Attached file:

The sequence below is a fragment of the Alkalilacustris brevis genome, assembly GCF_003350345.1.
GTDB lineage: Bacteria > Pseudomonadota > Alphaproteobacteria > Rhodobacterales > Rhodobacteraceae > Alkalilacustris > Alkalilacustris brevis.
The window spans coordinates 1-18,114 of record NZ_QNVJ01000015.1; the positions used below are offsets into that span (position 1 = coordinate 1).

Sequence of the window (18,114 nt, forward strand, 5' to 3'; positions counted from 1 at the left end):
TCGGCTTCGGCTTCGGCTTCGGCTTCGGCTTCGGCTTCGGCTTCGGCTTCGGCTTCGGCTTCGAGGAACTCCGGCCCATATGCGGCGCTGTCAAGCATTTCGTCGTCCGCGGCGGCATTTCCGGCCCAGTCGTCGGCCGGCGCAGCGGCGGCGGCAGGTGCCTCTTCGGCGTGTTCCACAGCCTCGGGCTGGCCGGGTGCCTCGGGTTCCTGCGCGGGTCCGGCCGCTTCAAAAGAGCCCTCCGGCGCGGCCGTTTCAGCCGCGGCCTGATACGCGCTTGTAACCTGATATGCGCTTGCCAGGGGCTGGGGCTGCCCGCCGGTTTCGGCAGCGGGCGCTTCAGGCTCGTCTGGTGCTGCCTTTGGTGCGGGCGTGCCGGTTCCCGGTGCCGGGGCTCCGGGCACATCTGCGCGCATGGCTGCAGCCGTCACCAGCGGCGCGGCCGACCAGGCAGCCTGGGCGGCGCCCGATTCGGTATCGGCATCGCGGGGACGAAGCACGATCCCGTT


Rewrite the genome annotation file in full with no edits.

The sequence below is a fragment of the Alkalilacustris brevis genome, assembly GCF_003350345.1.
GTDB lineage: Bacteria > Pseudomonadota > Alphaproteobacteria > Rhodobacterales > Rhodobacteraceae > Alkalilacustris > Alkalilacustris brevis.
The window spans coordinates 1-18,114 of record NZ_QNVJ01000015.1; the positions used below are offsets into that span (position 1 = coordinate 1).

Sequence of the window (18,114 nt, forward strand, 5' to 3'; positions counted from 1 at the left end):
TCGGCTTCGGCTTCGGCTTCGGCTTCGGCTTCGGCTTCGGCTTCGGCTTCGGCTTCGGCTTCGAGGAACTCCGGCCCATATGCGGCGCTGTCAAGCATTTCGTCGTCCGCGGCGGCATTTCCGGCCCAGTCGTCGGCCGGCGCAGCGGCGGCGGCAGGTGCCTCTTCGGCGTGTTCCACAGCCTCGGGCTGGCCGGGTGCCTCGGGTTCCTGCGCGGGTCCGGCCGCTTCAAAAGAGCCCTCCGGCGCGGCCGTTTCAGCCGCGGCCTGATACGCGCTTGTAACCTGATATGCGCTTGCCAGGGGCTGGGGCTGCCCGCCGGTTTCGGCAGCGGGCGCTTCAGGCTCGTCTGGTGCTGCCTTTGGTGCGGGCGTGCCGGTTCCCGGTGCCGGGGCTCCGGGCACATCTGCGCGCATGGCTGCAGCCGTCACCAGCGGCGCGGCCGACCAGGCAGCCTGGGCGGCGCCCGATTCGGTATCGGCATCGCGGGGACGAAGCACGATCCCGTT